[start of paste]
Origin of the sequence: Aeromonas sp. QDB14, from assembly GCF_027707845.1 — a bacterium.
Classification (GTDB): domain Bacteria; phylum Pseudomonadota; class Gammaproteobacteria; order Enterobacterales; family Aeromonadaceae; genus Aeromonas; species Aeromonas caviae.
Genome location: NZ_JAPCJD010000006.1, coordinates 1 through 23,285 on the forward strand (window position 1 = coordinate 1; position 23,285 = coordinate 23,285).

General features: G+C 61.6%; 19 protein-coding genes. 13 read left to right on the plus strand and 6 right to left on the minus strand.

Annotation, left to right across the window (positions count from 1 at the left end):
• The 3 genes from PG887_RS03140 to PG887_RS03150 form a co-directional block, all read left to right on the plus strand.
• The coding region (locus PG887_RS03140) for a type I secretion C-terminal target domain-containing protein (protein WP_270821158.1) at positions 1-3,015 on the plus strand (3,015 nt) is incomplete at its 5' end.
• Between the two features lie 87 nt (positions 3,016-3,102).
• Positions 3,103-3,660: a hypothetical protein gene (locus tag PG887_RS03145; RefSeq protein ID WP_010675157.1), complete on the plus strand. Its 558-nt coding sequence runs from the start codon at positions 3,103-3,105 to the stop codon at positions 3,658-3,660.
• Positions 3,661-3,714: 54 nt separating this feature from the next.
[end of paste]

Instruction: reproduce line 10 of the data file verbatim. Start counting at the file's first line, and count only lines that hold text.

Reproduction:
• Positions 3,661-3,714: 54 nt separating this feature from the next.